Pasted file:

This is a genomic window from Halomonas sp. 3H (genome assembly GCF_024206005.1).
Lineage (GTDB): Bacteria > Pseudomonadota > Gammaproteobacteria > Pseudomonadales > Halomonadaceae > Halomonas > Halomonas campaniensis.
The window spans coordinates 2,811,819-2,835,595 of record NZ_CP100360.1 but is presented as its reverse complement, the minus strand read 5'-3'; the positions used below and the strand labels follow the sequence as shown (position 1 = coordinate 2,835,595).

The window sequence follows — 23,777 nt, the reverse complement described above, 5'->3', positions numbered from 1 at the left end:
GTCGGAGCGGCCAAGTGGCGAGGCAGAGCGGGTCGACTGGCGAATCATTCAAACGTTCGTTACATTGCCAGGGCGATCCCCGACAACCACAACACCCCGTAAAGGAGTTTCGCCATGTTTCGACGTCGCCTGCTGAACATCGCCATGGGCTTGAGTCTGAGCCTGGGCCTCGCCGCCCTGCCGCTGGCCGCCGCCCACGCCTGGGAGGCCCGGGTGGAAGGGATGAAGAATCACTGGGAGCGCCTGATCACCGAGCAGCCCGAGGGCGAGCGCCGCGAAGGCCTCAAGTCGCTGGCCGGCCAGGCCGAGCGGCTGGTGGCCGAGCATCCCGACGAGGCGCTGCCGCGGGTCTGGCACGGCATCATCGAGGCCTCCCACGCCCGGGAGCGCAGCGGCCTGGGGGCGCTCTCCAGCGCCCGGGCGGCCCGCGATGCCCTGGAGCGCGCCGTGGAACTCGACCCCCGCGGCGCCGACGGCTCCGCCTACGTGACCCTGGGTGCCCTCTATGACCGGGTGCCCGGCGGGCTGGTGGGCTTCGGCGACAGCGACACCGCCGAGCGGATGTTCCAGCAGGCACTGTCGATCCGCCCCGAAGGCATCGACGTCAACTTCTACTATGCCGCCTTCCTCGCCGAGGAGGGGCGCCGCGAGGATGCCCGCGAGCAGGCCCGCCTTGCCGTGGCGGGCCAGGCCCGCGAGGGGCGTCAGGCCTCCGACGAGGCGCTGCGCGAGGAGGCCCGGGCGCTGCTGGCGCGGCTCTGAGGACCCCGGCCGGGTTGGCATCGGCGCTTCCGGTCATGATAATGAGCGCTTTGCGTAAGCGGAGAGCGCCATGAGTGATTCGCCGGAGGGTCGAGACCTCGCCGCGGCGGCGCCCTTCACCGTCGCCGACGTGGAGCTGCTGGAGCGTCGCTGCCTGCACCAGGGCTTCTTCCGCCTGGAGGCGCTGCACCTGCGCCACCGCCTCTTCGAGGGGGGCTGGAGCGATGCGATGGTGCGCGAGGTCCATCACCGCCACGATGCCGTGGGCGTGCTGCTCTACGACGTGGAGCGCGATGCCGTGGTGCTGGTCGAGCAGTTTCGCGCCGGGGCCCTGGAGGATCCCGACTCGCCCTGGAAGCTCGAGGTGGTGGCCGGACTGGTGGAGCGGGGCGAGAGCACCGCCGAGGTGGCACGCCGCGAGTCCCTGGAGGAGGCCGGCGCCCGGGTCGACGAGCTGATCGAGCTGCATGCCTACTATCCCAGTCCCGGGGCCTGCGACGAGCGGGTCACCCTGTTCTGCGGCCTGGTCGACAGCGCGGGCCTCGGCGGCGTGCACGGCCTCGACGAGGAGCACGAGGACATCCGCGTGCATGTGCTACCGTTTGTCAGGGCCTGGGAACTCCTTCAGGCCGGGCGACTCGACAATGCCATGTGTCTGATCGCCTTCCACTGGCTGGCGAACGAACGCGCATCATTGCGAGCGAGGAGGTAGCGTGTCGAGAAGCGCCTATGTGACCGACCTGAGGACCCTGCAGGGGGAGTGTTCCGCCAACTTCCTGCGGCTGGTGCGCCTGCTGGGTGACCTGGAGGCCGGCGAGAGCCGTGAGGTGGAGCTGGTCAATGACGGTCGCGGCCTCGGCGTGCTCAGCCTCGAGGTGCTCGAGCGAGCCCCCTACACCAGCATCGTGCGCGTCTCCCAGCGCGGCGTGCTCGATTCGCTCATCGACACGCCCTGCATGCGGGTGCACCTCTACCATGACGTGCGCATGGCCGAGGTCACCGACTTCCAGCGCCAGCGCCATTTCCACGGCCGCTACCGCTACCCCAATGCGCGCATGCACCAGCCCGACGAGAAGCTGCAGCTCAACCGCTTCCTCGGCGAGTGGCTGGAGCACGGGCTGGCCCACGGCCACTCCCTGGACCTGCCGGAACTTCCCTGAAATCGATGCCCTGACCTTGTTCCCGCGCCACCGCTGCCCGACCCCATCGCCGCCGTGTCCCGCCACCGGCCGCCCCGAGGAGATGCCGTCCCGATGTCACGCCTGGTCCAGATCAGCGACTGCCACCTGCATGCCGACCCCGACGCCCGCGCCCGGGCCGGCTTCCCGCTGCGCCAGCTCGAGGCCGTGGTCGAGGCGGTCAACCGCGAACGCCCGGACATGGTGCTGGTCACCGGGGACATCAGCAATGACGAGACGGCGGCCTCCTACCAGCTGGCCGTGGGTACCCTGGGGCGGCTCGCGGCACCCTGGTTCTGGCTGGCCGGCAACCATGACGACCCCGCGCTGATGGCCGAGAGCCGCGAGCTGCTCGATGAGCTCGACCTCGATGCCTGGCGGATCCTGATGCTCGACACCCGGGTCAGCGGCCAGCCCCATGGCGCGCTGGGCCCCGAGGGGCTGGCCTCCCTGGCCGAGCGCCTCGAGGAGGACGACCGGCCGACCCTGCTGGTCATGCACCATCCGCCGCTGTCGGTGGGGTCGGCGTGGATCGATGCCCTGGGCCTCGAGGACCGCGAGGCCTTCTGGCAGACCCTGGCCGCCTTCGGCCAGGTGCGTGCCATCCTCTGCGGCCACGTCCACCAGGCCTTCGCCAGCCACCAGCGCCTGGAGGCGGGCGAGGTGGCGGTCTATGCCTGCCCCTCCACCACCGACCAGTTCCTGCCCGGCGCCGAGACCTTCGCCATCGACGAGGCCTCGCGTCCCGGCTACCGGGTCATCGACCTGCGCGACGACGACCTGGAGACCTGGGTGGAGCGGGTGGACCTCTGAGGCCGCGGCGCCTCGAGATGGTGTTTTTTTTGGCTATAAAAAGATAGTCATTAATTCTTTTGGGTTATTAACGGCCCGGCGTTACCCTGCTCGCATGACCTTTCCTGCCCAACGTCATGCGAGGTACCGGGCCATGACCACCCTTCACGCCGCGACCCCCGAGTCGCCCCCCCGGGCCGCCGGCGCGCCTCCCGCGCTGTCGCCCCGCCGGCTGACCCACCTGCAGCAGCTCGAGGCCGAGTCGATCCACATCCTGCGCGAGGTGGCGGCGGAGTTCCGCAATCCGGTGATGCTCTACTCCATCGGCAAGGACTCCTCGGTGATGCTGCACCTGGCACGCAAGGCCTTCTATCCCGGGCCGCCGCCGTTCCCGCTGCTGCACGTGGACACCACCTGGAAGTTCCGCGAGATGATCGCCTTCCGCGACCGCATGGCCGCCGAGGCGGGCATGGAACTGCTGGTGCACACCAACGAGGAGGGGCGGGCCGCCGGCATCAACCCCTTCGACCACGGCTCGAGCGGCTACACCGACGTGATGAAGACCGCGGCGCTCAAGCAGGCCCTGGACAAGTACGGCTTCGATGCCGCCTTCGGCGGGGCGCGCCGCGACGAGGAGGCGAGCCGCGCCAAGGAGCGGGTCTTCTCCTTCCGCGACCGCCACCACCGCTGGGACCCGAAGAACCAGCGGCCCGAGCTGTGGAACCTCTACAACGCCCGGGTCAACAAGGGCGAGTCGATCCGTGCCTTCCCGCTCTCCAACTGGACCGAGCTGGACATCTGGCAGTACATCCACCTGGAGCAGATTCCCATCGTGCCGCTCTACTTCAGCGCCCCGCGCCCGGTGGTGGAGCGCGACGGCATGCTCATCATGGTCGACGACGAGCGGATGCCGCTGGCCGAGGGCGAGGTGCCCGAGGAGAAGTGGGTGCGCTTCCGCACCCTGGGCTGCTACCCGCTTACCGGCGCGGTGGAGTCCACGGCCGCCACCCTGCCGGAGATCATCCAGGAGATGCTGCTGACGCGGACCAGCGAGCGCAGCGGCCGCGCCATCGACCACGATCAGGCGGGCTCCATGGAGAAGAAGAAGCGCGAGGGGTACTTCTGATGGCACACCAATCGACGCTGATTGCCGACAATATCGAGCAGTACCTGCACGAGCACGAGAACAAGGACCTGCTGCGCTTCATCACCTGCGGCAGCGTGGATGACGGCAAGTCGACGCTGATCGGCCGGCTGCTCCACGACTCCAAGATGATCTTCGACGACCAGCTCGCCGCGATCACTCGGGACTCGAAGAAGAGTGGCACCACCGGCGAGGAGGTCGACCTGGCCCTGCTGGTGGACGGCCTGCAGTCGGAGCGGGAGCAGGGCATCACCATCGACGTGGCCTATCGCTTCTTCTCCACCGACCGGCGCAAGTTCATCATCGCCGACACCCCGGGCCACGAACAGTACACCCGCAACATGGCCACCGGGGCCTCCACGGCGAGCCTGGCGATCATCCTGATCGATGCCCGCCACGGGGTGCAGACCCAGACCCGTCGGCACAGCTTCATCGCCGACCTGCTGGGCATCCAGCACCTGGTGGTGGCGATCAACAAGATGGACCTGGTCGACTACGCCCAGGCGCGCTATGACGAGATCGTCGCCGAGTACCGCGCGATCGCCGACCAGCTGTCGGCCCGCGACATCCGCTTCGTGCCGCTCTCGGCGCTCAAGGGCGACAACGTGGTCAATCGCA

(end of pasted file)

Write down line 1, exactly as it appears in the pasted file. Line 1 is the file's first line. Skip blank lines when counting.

This is a genomic window from Halomonas sp. 3H (genome assembly GCF_024206005.1).